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The iconic Grand Prix Circuit will present a new challenge to the GTC drivers as they tackle the country’s fastest racetrack on June 16.

Suzuki’s new Swift hatch and sedan in SA

Suzuki kicks off its new model assault with an all new Swift hatchback and standalone sedan called the Dzire.

RENCKEN: Who can catch Alonso?

2012-07-23 10:35


HOCKENHEIM, Germany - The German Grand Prix is likely to be cited as the turning point of one the tightest season's yet in Formula 1.

Fernando Alonso held a slim 13 point margin over Mark Webber and following his win in Germany, the Ferrari driver’s cushion over the Red Bull ace is now 34 points.

It is easy to forget that during pre-season testing Alonso was over two seconds off the pace, and his Q2 deficit during qualifying for the opening round in Melbourne was 1.6 seconds.


It was not for lack of trying, either as Alonso's  team mate Felipe Massa was a further second adrift.

Yet, the last five rounds have seen Alonso finish on Webber’s tail in Monaco, lead Montreal until his Pirellis cried "degraded", snatch a win in Valencia, place second (to Webber) from pole in Silverstone and dominate in Germany (again from pole).

Tellingly the weather emulated Silverstone’s by being wet on the first two days and bone dry during the race. Alonso earned pole position as in Britain.

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He credited a "bit of luck", which caused doubters to shake their heads as he earned two consecutive poles in similar rain-soacked conditions.

Alonso said: “Those type of conditions are a little bit of a survival moment, that you need to finish the qualifying and see afterwards what position you get.

“You try to complete the lap, to avoid any problem, and then whatever the position is, you are happy, because you know you were at the maximum, or you felt that you were at the maximum,” he said.

When Webber’s gearbox needed a change (incurring a five grid-slot penalty) and the suspicion spotlight shone on Red Bull’s engine mapping two hours before the start, the stewards took no further action despite recording that they did "not fully accept the arguments presented by the team."

The scene was set for Alonso's third victory of 2012, the first driver to do so this season, with Webber next on two and no less than five drivers on a single win.

A sprint to Turn 1 when the lights extinguished, a bit of jostling behind him as positions two–five scrapped it out on the first lap and Alonso raced to victory... well almost.


He needed to control the gap, first to Vettel and later to a rejuvenated Jenson Button. Mid-way into the race the result never seemed in doubt unless fate intervened.

Alonso is a master at beating the odds.

Debris from the opening lap carnage between backmarkers damaged Lewis Hamilton’s McLaren, forcing him to pit for replacement tyres. Lapped, the 2008 champion re-joined behind Vettel in second before inserting himself between the two leaders.

This had a knock-on effect as it gave Alonso a vital cushion at a crucial point in the race, forced Vettel to run in "dirty’ air" theryby degrading his tyres and enabling Hamilton’s team mate Button to close on Vettel.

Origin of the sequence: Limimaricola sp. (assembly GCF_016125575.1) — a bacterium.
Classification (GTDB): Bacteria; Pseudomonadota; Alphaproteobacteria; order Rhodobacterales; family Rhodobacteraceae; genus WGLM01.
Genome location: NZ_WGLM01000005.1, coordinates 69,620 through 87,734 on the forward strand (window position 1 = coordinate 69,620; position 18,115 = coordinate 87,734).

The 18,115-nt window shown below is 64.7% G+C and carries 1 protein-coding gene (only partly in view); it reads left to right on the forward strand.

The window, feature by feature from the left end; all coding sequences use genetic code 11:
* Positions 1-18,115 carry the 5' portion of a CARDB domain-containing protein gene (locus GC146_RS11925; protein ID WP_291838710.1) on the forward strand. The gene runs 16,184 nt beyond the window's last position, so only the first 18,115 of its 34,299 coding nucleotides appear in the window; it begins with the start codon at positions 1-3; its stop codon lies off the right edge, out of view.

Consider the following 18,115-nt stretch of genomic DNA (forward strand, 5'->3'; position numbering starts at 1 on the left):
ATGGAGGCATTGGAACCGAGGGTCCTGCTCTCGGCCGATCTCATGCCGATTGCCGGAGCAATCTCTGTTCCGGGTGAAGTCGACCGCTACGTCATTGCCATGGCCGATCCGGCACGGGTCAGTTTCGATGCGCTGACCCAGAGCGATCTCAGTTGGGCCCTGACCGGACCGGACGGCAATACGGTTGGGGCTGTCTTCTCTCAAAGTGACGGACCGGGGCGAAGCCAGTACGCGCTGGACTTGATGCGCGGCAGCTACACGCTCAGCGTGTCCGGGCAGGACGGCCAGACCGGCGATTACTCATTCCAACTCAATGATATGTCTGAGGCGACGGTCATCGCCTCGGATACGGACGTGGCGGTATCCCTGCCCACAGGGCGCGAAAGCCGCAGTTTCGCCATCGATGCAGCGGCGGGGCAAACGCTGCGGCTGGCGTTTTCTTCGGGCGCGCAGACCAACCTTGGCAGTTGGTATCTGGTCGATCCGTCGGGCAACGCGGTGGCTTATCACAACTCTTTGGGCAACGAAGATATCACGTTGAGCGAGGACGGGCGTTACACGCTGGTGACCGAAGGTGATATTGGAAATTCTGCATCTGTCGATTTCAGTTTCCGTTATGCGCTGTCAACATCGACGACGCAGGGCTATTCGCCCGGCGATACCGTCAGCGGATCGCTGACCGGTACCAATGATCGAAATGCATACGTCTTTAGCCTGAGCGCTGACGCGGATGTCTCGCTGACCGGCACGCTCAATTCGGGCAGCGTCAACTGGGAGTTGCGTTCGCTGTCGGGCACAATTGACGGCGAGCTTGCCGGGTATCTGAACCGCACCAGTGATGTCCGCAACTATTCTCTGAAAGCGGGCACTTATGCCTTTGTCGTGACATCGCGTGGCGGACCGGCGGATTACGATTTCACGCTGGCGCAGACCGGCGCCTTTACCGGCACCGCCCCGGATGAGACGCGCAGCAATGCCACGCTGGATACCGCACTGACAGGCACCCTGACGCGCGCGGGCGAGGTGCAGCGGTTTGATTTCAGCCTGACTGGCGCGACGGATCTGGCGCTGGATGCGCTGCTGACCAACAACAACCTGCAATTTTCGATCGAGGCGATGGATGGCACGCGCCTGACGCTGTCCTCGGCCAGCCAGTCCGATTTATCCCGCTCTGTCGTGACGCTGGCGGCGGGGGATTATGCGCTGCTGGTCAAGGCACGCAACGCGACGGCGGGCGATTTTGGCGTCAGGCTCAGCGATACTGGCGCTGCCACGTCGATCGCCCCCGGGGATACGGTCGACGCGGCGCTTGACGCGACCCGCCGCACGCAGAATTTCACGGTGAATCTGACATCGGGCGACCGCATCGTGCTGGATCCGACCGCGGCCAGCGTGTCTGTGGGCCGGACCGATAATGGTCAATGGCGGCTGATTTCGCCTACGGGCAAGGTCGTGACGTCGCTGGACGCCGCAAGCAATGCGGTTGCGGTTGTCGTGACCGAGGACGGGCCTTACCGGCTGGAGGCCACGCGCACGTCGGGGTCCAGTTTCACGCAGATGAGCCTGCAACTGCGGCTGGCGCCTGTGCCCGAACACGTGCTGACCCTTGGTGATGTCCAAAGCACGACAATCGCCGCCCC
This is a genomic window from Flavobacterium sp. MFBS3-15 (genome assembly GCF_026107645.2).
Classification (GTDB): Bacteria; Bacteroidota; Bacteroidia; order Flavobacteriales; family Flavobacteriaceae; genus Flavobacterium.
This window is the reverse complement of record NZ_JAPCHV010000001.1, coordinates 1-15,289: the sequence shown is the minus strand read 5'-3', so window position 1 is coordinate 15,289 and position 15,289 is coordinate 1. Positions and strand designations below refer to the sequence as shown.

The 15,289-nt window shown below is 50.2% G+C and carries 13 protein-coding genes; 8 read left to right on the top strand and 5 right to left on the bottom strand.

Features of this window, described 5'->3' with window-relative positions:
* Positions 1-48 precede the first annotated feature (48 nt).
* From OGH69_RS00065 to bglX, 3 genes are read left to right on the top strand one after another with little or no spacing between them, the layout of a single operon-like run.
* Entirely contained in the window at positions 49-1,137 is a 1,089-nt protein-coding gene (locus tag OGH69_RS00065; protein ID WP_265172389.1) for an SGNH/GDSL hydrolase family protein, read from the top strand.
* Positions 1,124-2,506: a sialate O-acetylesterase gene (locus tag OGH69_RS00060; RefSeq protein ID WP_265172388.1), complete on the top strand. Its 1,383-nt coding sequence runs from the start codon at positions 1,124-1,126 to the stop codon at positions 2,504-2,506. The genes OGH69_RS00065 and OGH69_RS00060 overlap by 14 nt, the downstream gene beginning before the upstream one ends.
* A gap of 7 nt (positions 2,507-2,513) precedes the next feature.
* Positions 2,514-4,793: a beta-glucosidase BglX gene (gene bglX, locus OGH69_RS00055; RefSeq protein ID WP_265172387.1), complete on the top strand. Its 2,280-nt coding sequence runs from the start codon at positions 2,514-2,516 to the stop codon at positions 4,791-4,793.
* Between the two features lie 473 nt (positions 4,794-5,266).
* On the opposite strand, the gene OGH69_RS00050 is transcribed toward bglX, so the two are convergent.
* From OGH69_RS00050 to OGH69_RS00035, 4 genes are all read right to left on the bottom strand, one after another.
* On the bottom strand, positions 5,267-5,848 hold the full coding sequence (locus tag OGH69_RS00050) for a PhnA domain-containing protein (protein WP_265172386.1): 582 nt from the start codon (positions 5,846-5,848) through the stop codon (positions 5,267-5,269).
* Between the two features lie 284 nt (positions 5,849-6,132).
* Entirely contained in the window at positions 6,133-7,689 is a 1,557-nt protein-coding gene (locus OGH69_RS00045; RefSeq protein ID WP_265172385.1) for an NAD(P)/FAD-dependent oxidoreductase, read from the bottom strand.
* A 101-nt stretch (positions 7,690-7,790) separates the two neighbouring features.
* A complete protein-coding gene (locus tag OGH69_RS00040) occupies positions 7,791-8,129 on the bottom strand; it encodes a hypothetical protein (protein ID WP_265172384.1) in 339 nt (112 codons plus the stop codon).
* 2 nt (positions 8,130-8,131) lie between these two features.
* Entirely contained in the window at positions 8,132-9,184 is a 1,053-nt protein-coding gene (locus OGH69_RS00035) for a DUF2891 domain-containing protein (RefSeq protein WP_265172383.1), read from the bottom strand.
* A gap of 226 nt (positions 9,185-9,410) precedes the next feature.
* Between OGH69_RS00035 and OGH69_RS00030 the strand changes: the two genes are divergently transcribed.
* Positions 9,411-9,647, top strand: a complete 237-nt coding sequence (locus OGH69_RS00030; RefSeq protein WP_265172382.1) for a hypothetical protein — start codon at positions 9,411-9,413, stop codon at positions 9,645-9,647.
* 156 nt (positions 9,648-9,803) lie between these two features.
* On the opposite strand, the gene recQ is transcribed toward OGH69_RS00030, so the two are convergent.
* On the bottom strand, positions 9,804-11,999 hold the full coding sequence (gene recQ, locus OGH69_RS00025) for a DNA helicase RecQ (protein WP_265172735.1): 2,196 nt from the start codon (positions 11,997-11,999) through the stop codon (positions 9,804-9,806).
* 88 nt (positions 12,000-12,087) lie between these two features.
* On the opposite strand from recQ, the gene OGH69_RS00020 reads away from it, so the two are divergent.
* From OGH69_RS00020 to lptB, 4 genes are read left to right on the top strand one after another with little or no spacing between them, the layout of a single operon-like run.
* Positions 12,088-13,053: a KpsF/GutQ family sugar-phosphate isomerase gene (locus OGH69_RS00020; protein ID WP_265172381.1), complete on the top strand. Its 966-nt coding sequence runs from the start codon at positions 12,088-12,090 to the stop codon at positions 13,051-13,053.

All three factors would prove decisive in the outcome of the race, though the move severely rattled Vettel, which, when you’re hunting down Alonso, is an emotion best controlled.

Alonso explained: “For me, it was a good position to have Hamilton between me and Sebastian because we were approaching pit stop time, and having Hamilton there meant that Hamilton was around a second behind you, and Sebastian was another second or 1.5s behind Lewis.

“So this 2.5s to Sebastian was very good, approaching the pit stop time so I tried to keep Lewis behind.”

Alonso emerged from the second round of stops ahead of Button but Vettel’s woes meant he slotted in behind the 2009 champion with 26 laps to go. All three had chosen to run Soft/Medium/Medium strategies so gaps between them "yo-yoed" throughout. Kimi Räikkönen’s Lotus fought its way up from tenth at the start, 18 seconds back in fourth.

Alonso recalled: “The [strategy] predictions, more or less, were right; we were thinking to do two stops and at the end it was two stops. The lap, I think, it very flexible. It depends on when the others stop, especially if you are in the lead, because you just need to cover them. Yeah, it was not big surprises, degradation was quite low, as suspected and it was fine.”

Heading for the hairpin on the penultimate lap, Vettel was utterly determined to salvage second before his adoring home crowd and desperately pounced on Button. The McLaren ran unusually wide and Vettel was forced to complete the move off the track – an offence the stewards post-race judged worthy of a 20-second penalty, which dropped him to fifth behind Kamui Kobayashi’s Sauber.


Sauber's Sergio Perez (S/M/M) was sixth, with Michael Schumacher (S/S/M), whose Mercedes once again squandered its (inherited) third spot on the grid, ahead of Webber (S/M/M), who travelled incognito all afternoon.

The final top finishers went to Force India's Nico Hulkenberg and Mercedes Nico Rosberg to make it four (out of five) German locals in the top ten.

Tellingly the first four on the road all have world titles (a total of six) to their names, proving that regardless of the much-criticised tyre situation, cream always rises.

Alonso took 21 points off closest rival Webber, 15 off Vettel and 25 off Hamilton, who eventually retired with rear suspension damaged by the puncture. Regardless of the outcome of next week’s Hungarian round, Alonso heads for F1’s subsequent four-week summer break with an unassailable lead in the title hunt.

Who would have thought that in Jerez in February?

Results from the German Grand Prix:
Race results
Qualifying results
Third practice
Second practice
First practice

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